From a generational and class perspective, neither man’s speech is surprising. Shannon is a prewar baby whose father was a police officer. He never graduated from college and has spent his career in the all-male world of baseball. Goodman also came from a working-class background—his widowed mother worked as a waitress and took in laundry—but he attended college and then went to New York to pursue acting. Thomas E. Murray, the leading expert on St. Louis speech, found that [some] modern St. Louisans have consciously rejected speech that sounds “country” or unsophisticated in favor of urban, northern locutions. The “farty” pronunciation has been relegated to the same linguistic ash heap as “dahntahn” and “yinz” have in Pittsburgh, and for the same reason: it sounds “working class.” (I didn’t spend a lot of time in St. Louis while researching this book, but the only person I heard say “farty” was a waitress in a diner, who took an order by asking a couple, “What can I get youse?”) In his essay “The Language of St. Louis,” Murray wrote that “members of the upper class, females, and young informants tend to use Northern and North Midland speech; members of the lower class, males, and elderly informants, however, tend to use Southern and South Midland forms.”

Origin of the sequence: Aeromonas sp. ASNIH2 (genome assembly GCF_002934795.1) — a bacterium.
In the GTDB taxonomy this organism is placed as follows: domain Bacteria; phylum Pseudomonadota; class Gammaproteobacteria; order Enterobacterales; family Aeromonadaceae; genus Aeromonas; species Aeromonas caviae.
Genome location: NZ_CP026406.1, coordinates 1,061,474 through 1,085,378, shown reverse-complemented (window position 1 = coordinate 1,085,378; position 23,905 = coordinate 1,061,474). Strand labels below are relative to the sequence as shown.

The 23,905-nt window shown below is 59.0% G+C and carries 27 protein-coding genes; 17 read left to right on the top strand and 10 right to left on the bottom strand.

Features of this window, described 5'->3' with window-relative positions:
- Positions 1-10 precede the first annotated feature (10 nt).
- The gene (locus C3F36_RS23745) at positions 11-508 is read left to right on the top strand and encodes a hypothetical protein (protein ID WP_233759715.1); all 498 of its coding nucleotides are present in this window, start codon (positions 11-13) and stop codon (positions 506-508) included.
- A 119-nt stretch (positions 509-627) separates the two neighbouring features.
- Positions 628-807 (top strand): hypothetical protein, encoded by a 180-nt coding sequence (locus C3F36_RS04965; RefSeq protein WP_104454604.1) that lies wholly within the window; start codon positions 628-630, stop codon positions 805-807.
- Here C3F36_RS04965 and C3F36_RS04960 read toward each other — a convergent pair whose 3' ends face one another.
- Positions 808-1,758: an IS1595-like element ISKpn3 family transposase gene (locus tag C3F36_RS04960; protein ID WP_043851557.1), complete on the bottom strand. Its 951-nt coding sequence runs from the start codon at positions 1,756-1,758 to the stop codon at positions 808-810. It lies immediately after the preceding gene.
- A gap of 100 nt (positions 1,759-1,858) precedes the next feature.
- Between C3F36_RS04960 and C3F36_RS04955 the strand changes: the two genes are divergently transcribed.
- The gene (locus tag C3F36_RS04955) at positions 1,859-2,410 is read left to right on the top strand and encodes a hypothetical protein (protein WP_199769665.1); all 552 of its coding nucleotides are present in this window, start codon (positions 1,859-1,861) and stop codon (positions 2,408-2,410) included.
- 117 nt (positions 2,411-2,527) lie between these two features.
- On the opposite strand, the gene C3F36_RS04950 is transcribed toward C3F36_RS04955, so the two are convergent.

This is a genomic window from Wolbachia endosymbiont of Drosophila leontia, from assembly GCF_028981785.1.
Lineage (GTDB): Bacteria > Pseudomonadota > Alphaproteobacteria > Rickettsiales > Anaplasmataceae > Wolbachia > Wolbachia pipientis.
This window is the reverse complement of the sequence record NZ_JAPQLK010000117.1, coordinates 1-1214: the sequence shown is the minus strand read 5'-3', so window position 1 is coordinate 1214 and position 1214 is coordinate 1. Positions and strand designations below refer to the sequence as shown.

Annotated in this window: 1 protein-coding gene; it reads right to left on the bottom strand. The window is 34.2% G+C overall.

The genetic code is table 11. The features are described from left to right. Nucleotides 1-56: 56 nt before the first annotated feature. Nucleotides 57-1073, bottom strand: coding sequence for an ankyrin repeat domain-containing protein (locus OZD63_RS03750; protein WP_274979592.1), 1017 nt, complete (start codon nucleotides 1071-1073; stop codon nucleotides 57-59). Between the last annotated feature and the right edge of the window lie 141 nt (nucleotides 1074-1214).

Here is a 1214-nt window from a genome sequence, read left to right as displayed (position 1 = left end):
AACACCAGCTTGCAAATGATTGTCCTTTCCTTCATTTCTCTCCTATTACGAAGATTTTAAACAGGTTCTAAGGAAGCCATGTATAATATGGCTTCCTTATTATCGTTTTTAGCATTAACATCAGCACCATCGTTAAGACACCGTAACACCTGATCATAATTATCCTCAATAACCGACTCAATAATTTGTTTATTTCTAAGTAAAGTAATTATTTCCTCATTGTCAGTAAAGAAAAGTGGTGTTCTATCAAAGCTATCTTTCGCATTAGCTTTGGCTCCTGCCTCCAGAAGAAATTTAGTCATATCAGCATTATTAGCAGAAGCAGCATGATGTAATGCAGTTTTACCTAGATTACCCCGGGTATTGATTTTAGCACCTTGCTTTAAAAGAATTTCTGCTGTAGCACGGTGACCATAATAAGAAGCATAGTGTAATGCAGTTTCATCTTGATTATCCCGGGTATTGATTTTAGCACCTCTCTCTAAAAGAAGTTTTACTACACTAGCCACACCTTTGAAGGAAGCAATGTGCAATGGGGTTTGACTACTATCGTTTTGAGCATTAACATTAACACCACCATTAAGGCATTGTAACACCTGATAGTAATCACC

In no other Midwestern city have so many dialects intersected, but it’s clear which one is winning.